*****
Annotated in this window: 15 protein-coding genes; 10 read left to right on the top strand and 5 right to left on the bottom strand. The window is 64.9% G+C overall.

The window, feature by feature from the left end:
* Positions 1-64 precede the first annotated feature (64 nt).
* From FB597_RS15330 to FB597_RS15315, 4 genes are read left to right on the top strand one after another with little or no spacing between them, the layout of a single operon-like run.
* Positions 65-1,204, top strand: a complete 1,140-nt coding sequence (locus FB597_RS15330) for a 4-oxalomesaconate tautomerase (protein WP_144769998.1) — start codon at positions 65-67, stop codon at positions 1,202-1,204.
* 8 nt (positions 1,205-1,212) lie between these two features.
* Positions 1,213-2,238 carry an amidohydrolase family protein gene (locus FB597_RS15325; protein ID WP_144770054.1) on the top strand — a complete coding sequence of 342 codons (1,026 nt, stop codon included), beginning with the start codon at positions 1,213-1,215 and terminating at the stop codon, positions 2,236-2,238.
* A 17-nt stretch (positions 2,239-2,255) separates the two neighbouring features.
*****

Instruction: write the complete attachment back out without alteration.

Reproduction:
Annotated in this window: 15 protein-coding genes; 10 read left to right on the top strand and 5 right to left on the bottom strand. The window is 64.9% G+C overall.

The window, feature by feature from the left end:
* Positions 1-64 precede the first annotated feature (64 nt).
* From FB597_RS15330 to FB597_RS15315, 4 genes are read left to right on the top strand one after another with little or no spacing between them, the layout of a single operon-like run.
* Positions 65-1,204, top strand: a complete 1,140-nt coding sequence (locus FB597_RS15330) for a 4-oxalomesaconate tautomerase (protein WP_144769998.1) — start codon at positions 65-67, stop codon at positions 1,202-1,204.
* 8 nt (positions 1,205-1,212) lie between these two features.
* Positions 1,213-2,238 carry an amidohydrolase family protein gene (locus FB597_RS15325; protein ID WP_144770054.1) on the top strand — a complete coding sequence of 342 codons (1,026 nt, stop codon included), beginning with the start codon at positions 1,213-1,215 and terminating at the stop codon, positions 2,236-2,238.
* A 17-nt stretch (positions 2,239-2,255) separates the two neighbouring features.